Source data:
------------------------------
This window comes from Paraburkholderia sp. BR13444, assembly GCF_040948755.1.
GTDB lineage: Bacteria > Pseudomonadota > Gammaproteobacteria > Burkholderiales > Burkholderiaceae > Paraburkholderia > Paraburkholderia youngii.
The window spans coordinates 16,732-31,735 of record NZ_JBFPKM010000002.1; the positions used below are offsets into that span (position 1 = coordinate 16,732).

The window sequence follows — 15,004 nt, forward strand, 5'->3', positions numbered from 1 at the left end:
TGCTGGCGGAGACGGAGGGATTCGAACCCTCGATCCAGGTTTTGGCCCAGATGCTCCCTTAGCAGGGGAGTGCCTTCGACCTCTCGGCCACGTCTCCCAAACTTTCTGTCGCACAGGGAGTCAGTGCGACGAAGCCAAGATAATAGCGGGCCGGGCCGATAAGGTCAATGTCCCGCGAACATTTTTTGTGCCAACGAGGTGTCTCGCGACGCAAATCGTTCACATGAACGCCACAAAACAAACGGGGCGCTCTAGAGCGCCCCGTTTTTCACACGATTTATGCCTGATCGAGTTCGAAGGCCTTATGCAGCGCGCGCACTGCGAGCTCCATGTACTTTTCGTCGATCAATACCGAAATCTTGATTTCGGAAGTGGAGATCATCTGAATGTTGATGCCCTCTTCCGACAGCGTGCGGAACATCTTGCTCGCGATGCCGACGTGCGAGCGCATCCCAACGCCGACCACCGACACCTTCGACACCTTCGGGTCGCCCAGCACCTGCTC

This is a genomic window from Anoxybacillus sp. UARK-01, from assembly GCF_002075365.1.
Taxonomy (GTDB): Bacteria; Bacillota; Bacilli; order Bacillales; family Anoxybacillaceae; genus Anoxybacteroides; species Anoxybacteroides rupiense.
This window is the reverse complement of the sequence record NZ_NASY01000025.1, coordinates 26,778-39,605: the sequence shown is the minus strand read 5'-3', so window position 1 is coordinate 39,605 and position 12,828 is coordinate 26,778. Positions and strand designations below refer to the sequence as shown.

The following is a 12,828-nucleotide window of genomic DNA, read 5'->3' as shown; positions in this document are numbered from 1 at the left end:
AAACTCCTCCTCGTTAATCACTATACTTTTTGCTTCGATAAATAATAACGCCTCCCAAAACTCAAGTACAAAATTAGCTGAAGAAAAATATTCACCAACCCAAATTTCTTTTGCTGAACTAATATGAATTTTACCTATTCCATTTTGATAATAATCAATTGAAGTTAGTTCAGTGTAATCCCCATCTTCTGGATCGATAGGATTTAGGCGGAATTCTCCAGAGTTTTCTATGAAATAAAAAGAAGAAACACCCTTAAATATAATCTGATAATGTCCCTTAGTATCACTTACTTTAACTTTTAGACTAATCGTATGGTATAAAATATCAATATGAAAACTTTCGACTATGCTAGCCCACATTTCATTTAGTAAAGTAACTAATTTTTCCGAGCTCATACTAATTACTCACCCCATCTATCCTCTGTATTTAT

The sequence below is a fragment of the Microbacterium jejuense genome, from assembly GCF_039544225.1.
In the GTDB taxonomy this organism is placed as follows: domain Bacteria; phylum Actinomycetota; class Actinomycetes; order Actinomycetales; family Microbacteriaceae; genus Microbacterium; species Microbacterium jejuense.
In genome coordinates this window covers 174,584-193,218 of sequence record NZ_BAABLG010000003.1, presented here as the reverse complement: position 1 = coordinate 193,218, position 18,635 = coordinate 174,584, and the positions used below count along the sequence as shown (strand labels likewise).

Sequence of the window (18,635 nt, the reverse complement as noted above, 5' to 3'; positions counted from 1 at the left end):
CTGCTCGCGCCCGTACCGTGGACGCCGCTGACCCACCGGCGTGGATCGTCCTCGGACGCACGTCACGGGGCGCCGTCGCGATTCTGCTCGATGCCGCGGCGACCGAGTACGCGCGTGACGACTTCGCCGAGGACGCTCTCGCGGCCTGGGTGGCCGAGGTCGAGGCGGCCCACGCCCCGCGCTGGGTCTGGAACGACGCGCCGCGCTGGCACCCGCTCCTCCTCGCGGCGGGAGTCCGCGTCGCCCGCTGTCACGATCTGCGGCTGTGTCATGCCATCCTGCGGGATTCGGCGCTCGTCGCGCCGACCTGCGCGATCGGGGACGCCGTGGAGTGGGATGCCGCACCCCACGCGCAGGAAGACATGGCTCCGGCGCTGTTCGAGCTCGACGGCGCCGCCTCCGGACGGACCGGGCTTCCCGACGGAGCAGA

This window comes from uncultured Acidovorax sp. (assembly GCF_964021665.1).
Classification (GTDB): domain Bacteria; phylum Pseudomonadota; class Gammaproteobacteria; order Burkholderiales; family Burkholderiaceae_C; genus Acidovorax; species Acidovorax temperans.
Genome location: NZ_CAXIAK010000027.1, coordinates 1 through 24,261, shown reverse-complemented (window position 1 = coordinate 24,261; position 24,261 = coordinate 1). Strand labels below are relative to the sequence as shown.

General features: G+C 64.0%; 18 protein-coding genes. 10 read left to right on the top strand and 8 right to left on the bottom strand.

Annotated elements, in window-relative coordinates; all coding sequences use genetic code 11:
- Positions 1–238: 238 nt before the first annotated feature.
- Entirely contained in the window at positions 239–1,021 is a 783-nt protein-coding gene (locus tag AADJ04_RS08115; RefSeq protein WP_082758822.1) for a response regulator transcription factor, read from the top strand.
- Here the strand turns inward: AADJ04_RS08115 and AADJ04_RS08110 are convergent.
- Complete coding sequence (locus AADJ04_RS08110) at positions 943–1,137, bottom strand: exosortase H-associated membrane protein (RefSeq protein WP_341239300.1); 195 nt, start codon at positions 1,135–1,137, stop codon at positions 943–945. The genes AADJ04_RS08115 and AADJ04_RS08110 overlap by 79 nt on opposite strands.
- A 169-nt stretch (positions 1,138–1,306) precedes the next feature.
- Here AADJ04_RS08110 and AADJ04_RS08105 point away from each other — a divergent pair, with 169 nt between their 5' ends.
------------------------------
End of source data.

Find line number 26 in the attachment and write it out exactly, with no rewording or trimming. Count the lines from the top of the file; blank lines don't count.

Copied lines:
- Here AADJ04_RS08110 and AADJ04_RS08105 point away from each other — a divergent pair, with 169 nt between their 5' ends.